Is Diversity Just Political Correctness?

The finding that struck me the most in Bank Director’s 2020 Governance Best Practices Survey was the answer to question 17. 

It asked: “Do you believe that greater diversity, defined by race, gender and ethnicity, improves the performance of a corporate board?”

Fifty-two percent of the survey respondents agreed with that statement. However, 40% believe that while diversity does improve a board’s performance, the impact is overrated; 8% simply said no.

More than 150 independent directors, board chairs and CEOs of banks under $50 billion in assets completed the survey, which was sponsored by Bryan Cave Leighton Paisner. Click here to review the complete results.

So, does diversity make a difference? Or is the pressure on U.S. public companies, including banks, to open their boards up to women and people of color just an example of political correctness? 

I believe that every bank board should aim to include diversity of thought, experience and perspective, resulting in what is often referred to as “cognitive diversity.” 

There is a lot of compelling research showing that groups or teams with cognitive diversity make better decisions than homogeneous groups made up of people with similar backgrounds who all tend to think alike. Cognitive diversity is more than just gender, race or ethnicity, but you won’t have it without those three important elements. 

Some of the country’s largest institutional investors are putting pressure on public companies to diversify their boards. An especially strong proponent is Larry Fink, CEO at BlackRock, the world’s largest asset manager.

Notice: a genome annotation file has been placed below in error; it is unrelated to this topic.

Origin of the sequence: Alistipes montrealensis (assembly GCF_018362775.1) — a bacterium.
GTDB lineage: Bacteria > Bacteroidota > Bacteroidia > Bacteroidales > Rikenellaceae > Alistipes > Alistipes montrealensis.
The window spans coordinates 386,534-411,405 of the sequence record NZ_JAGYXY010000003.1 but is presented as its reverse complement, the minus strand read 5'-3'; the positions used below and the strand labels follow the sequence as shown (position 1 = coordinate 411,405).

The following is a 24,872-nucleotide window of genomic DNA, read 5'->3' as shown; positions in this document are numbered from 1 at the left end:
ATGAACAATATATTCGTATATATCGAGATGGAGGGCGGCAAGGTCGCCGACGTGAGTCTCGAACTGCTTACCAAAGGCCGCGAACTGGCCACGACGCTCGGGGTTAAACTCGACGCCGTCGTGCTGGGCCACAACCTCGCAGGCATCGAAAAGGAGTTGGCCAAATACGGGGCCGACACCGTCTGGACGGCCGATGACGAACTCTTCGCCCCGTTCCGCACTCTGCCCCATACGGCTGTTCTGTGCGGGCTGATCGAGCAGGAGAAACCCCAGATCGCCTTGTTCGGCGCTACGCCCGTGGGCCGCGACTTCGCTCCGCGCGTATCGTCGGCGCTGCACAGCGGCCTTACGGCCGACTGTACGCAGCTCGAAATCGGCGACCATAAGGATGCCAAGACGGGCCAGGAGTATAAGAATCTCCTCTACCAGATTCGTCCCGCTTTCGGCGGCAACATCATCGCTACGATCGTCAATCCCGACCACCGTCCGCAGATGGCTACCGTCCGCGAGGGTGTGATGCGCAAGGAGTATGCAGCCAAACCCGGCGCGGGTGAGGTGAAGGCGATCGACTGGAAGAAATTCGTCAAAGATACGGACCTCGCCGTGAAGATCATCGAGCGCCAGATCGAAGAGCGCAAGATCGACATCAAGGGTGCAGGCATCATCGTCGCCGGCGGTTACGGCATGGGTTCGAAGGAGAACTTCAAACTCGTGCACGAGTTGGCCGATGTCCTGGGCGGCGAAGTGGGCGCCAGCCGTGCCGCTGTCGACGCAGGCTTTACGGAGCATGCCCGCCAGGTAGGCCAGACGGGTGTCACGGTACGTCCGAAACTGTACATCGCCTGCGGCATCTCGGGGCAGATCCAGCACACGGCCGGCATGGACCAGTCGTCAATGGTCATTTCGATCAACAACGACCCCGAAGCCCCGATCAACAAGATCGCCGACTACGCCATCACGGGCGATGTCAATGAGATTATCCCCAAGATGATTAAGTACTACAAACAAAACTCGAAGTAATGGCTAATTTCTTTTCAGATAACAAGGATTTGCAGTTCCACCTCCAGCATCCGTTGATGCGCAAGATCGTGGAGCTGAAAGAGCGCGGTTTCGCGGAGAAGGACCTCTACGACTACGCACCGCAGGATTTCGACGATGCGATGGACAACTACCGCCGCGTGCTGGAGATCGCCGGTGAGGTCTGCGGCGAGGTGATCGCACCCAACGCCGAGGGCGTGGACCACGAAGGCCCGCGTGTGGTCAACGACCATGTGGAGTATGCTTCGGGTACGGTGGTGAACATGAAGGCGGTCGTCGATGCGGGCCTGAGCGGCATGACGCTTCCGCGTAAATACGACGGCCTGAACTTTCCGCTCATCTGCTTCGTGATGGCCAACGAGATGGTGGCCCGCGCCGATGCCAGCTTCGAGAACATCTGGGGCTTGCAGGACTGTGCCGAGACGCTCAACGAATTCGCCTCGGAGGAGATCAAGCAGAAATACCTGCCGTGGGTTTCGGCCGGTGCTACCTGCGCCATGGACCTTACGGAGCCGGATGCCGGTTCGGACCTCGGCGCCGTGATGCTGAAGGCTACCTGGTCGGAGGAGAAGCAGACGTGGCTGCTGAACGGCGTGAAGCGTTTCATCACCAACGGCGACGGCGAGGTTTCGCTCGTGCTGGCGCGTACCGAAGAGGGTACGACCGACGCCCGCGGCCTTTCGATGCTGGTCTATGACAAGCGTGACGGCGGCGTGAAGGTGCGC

“Boards with a diverse mix of genders, ethnicities, career experiences, and ways of thinking have, as a result, a more diverse and aware mindset,” Fink wrote in his 2018 annual letter to corporate CEOs. “They are less likely to succumb to groupthink or miss new threats to a company’s business model. And they are better able to identify opportunities that promote long-term growth.”

A new California law will require all public companies domiciled there to have at least one director from an “underrepresented” community on their boards by the end of 2021. In 2022, boards with four to nine members must have at least two directors from one such group, and companies with more than nine board members must have three. Failure to comply could result in a fine. 

The law defines underrepresented communities as people who identify as Black, Latino, Native American, Asian American, Pacific Islander, Native Hawaiian or Alaska Native. Included in the definition are people who identify as gay, lesbian, bisexual or transgender.

I sympathize deeply with the underlying intent of the law, which is to promote fairness and equal access to opportunity. And yet I worry that an unfortunate consequence of California’s new diversity law will be to politicize an issue that should be able to stand on its own merits. 

Diversity of thought on corporate boards makes good business sense. It shouldn’t require a state law to drive that point home.

What do you think? You can write me at jmilligan@bankdirector.com.
Jack Milligan is editor-at-large of Bank Director, an information resource for directors and officers of financial companies. You can connect with Jack on Twitter at @BankDirectorEd.

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